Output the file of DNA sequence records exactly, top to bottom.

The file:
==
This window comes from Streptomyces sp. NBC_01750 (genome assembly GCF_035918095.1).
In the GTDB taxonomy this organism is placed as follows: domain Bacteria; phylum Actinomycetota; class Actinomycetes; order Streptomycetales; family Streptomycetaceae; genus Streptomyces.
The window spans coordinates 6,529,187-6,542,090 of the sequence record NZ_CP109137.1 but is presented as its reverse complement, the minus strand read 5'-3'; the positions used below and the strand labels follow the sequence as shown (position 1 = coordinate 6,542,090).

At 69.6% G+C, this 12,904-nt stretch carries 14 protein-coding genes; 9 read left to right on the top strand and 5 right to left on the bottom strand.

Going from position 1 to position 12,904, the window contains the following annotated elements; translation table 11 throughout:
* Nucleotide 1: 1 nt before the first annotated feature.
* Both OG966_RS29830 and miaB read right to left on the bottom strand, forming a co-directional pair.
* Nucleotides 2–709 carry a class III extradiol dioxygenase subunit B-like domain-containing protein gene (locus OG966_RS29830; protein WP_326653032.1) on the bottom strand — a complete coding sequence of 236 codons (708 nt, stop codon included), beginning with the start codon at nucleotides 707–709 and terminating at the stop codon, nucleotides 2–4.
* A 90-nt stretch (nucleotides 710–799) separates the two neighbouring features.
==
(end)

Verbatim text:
This window comes from Streptomyces sp. NBC_01750 (genome assembly GCF_035918095.1).
In the GTDB taxonomy this organism is placed as follows: domain Bacteria; phylum Actinomycetota; class Actinomycetes; order Streptomycetales; family Streptomycetaceae; genus Streptomyces.
The window spans coordinates 6,529,187-6,542,090 of the sequence record NZ_CP109137.1 but is presented as its reverse complement, the minus strand read 5'-3'; the positions used below and the strand labels follow the sequence as shown (position 1 = coordinate 6,542,090).

At 69.6% G+C, this 12,904-nt stretch carries 14 protein-coding genes; 9 read left to right on the top strand and 5 right to left on the bottom strand.

Going from position 1 to position 12,904, the window contains the following annotated elements; translation table 11 throughout:
* Nucleotide 1: 1 nt before the first annotated feature.
* Both OG966_RS29830 and miaB read right to left on the bottom strand, forming a co-directional pair.
* Nucleotides 2–709 carry a class III extradiol dioxygenase subunit B-like domain-containing protein gene (locus OG966_RS29830; protein WP_326653032.1) on the bottom strand — a complete coding sequence of 236 codons (708 nt, stop codon included), beginning with the start codon at nucleotides 707–709 and terminating at the stop codon, nucleotides 2–4.
* A 90-nt stretch (nucleotides 710–799) separates the two neighbouring features.